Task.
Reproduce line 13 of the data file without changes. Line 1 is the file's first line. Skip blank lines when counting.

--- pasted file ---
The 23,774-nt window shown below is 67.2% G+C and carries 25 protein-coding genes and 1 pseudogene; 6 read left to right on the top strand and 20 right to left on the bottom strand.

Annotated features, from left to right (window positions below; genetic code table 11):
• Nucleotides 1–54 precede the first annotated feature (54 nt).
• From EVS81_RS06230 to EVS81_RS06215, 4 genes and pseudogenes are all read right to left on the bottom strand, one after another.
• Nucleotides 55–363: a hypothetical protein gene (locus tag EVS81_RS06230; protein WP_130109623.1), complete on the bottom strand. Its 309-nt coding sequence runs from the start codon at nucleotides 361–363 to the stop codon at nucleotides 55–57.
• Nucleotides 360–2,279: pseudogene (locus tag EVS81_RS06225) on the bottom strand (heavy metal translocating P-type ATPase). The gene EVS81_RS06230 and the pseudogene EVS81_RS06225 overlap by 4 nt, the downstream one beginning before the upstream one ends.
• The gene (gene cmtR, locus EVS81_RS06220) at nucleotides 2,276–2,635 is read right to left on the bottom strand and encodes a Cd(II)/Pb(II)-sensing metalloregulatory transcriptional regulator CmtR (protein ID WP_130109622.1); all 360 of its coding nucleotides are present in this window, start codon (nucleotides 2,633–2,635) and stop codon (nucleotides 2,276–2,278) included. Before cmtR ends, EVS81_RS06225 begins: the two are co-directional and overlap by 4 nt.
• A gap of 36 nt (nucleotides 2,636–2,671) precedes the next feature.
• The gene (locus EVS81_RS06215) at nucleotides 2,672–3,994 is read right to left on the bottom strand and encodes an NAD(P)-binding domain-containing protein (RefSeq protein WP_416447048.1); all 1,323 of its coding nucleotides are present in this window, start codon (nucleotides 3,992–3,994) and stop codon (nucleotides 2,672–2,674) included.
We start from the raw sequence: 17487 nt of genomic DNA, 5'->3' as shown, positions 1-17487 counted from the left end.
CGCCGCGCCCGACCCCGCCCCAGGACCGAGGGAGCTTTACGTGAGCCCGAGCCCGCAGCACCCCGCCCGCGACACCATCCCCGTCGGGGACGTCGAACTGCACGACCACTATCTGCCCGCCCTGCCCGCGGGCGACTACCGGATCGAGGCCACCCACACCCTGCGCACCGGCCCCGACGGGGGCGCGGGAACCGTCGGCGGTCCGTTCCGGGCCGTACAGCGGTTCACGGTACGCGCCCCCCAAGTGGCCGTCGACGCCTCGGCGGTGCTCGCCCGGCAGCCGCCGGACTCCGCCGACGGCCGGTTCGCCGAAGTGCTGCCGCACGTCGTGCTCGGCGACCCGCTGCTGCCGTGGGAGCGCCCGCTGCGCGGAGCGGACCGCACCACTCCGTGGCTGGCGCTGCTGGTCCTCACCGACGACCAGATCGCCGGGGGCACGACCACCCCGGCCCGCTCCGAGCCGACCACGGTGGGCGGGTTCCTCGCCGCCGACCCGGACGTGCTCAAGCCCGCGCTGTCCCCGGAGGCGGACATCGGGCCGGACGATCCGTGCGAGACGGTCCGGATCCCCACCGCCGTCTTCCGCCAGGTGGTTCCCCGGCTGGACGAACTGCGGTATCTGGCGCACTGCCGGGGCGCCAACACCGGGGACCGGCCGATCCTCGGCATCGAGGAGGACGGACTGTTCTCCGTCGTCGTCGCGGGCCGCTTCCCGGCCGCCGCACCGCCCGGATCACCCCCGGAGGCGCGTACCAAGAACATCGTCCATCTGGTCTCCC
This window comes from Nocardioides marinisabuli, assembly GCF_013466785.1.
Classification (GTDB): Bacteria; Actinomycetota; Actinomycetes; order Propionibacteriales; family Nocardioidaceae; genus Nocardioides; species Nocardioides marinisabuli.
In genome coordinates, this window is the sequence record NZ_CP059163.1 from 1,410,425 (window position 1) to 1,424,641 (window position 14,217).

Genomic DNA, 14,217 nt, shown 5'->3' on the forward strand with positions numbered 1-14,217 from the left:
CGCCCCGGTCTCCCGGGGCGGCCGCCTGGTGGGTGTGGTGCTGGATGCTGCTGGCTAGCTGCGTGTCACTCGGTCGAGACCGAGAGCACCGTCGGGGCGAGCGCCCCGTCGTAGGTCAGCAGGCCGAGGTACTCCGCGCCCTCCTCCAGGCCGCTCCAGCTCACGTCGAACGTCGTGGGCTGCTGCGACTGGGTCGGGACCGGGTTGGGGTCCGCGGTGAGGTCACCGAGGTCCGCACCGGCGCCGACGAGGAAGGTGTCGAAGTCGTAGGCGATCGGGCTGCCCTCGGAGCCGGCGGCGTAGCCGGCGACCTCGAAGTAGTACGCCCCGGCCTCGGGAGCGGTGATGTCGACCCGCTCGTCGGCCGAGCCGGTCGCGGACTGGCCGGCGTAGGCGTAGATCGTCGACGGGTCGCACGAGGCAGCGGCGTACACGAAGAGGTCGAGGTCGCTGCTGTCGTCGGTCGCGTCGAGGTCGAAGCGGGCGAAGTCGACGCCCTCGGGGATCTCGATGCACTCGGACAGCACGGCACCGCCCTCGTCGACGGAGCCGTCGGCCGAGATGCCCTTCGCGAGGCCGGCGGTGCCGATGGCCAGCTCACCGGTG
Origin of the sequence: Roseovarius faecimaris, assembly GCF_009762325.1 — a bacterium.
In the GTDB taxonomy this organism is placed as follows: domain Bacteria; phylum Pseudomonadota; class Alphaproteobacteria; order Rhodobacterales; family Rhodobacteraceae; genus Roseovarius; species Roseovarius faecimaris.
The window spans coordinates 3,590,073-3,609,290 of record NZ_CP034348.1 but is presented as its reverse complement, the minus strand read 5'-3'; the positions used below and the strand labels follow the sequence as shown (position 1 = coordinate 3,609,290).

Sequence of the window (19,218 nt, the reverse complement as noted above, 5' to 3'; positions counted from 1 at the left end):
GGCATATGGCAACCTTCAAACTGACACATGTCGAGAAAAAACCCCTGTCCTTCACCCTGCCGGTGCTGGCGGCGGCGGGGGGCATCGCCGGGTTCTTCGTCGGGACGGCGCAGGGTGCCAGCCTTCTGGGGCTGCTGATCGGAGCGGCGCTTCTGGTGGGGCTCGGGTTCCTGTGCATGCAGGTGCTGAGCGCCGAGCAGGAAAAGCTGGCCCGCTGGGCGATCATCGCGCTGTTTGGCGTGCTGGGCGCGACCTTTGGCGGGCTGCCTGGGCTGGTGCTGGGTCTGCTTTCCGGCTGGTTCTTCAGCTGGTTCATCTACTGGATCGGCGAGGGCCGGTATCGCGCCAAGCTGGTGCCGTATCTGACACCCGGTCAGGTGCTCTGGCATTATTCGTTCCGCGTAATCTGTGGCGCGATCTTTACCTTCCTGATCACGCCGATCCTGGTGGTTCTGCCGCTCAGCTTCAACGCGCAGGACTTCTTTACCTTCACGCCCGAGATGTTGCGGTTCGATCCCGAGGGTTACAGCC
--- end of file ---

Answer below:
Classification (GTDB): Bacteria; Actinomycetota; Actinomycetes; order Propionibacteriales; family Nocardioidaceae; genus Nocardioides; species Nocardioides marinisabuli.